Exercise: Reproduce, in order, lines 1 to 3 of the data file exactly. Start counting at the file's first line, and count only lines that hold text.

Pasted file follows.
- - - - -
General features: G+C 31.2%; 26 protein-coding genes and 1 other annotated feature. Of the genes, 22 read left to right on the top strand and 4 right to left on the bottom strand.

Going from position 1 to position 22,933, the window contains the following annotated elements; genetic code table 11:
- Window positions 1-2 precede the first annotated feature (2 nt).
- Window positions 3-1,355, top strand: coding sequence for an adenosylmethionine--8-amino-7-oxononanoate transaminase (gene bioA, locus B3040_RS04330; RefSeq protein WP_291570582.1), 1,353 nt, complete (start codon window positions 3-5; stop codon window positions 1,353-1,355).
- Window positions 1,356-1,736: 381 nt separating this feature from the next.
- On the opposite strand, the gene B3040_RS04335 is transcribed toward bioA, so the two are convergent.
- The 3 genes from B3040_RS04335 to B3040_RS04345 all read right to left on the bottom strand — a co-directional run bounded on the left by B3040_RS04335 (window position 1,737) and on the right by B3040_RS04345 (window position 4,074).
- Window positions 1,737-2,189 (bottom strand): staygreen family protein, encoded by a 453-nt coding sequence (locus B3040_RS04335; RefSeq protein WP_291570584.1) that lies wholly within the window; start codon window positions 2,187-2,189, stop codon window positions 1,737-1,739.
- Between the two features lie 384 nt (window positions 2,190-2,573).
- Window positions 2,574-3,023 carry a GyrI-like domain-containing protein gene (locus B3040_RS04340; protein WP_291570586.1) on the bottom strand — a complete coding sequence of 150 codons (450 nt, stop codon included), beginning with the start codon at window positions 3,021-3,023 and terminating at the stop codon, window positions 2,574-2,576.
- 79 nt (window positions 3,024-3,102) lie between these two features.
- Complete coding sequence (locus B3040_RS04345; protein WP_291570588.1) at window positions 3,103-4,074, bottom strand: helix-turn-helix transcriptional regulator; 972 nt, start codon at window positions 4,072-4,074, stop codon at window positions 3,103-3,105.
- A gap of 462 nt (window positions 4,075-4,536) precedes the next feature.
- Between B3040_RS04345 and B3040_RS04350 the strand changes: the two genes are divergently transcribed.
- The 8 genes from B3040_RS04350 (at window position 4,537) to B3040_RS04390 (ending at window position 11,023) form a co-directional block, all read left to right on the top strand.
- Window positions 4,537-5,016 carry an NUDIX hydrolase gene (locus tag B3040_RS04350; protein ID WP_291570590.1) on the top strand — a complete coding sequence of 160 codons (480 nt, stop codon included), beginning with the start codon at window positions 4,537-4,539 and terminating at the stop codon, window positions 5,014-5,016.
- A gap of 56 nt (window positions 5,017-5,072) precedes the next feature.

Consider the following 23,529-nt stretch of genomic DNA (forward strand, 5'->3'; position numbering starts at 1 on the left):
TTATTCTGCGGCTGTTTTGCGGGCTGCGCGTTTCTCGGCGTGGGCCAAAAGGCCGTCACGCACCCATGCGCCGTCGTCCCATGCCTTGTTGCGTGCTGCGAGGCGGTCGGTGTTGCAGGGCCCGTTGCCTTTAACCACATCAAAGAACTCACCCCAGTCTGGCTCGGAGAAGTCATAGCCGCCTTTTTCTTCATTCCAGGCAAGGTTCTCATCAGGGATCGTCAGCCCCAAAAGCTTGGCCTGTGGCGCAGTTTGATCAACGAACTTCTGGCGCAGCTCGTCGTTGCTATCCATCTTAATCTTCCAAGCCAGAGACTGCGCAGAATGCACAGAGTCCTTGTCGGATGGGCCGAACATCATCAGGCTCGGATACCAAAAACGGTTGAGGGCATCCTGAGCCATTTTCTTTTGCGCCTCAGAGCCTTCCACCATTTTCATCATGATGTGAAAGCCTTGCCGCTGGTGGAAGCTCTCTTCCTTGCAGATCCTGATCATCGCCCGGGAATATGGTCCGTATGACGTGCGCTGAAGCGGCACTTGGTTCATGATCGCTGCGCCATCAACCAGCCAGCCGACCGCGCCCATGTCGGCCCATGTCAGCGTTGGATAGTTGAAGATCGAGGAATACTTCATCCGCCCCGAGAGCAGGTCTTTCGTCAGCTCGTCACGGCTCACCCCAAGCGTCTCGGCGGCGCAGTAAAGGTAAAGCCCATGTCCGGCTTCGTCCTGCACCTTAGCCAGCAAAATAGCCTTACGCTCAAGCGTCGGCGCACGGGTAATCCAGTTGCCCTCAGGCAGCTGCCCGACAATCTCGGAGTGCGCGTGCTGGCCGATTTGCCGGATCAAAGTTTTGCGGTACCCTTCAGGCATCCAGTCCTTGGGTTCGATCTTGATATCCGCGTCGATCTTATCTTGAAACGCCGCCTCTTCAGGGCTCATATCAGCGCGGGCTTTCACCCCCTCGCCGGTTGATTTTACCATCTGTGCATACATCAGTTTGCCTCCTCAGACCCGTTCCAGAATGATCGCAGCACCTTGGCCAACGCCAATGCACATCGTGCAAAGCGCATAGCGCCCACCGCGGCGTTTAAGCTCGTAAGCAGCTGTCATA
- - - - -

General features: G+C 31.2%; 26 protein-coding genes and 1 other annotated feature. Of the genes, 22 read left to right on the top strand and 4 right to left on the bottom strand.

Going from position 1 to position 22,933, the window contains the following annotated elements; genetic code table 11:
- Window positions 1-2 precede the first annotated feature (2 nt).